New York, NY (PRWEB) May 25, 2013
On May 25, Voices Against Brain Cancer, an organization dedicated to brain cancer research and advocacy, comments on a new study by the Max Planck Institute for Extraterrestrial Physics, that shows incorporating cold atmospheric plasma into brain cancer treatment may help when dealing with glioblastoma cells.
According to a Science Daily article, physicists from the Max Planck Institute for Extraterrestrial Physics (MPE), biologists and physicians demonstrated the “synergistic effect of cold atmospheric plasma -- a partly ionized gas -- and chemo therapy on aggressive brain tumor cells.” Lab tests in the study showed that the production of glioblastoma cells was blocked and resistant cell populations became sensitive to treatment with chemo therapy when pre-treated with cold atmospheric plasma. A Glioblastoma is the most common and aggressive form of a brain tumor. The success of the cold atmospheric plasma (CAP) could be the primary step in creating a new combination therapy which would provide hope for finding a cure to brain cancer.
CAP has already proven to successfully disable bacteria, viruses and fungi while keeping remaining healthy tissue unaffected. For the recent study, researchers used glioblastoma cells and grew them in cell culture dishes. According to the article, “for both normal and resistant tumor cell lines, the growth of the cells was inhibited after the plasma treatment compared to the chemotherapy alone.” Researchers also found that “CAP stops the cell cycle and that the individual cells lose their ability to clone themselves.”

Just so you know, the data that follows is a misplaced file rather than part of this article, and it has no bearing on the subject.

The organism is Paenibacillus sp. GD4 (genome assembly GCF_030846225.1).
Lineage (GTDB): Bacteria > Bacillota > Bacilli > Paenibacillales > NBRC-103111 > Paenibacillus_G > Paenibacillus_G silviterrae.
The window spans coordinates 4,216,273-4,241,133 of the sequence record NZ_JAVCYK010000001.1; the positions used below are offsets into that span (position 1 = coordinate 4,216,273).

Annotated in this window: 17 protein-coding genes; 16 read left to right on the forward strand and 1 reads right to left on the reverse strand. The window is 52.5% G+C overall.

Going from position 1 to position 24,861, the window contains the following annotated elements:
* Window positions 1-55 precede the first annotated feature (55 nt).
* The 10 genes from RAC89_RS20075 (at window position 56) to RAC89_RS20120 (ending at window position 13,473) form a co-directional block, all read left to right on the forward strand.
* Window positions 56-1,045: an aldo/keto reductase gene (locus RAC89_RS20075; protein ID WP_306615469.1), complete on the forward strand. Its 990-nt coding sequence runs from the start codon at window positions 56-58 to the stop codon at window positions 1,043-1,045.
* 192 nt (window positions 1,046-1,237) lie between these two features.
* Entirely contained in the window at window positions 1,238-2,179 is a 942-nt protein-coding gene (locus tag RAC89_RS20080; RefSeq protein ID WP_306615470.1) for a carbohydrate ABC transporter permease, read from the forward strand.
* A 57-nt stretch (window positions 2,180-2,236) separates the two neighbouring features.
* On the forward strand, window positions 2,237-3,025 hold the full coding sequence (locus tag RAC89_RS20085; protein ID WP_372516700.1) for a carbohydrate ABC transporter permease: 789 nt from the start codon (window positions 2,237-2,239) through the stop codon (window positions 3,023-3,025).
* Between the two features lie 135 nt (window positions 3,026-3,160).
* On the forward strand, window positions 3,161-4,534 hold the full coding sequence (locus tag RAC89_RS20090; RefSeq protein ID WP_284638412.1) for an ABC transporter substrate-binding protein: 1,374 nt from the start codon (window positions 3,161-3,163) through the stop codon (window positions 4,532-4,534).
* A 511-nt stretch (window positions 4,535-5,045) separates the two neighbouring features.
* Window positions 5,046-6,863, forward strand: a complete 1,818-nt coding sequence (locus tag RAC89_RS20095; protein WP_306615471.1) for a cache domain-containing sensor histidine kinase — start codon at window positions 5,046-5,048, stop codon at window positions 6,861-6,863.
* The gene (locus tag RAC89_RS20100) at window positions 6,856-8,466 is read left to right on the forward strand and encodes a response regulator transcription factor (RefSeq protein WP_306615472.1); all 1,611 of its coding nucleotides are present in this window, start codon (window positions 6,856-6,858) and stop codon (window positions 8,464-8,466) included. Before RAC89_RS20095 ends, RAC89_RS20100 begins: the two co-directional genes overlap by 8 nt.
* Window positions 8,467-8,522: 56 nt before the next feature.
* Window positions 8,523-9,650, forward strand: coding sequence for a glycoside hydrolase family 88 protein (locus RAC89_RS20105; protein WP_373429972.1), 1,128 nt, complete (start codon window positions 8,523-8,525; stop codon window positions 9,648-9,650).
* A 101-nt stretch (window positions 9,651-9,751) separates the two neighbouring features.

Julia Koritzer, the lead author of the study, told Science Daily, “Resistant cell populations could be treated effectively with CAP, which means that there is now hope to find a therapy for the patients with a poor prognosis. It is a first step, now we have to further investigate the effects gained in the cell culture and integrate them for the application.”
Michael Klipper, chairman of Voices Against Brain Cancer, an organization dedicated to brain cancer research and advocacy, sees the promise in this discovery. “Even though it will probably be a good amount of time before CAP can be used in hospitals and for actual treatment, it offers those who are affected by this deadly disease hope for a possibility for a cure in the future.”
VABC has a wide variety of initiatives in place for brain cancer research, awareness and support. The organization’s research grants fund cutting-edge research programs that will have a monumental impact on the diagnosis and treatment of brain cancer. VABC currently funds research at several esteemed institutions such as Brookhaven National Laboratory, Cleveland Clinic, Columbia, Cornell, Duke, Harvard, John Hopkins, Memorial Sloan-Kettering and Yale, to name a few.
VABC's mission is to find a cure for brain cancer by advancing scientific research, increasing awareness within the medical community and supporting patients, their families and caregivers afflicted with this devastating disease.
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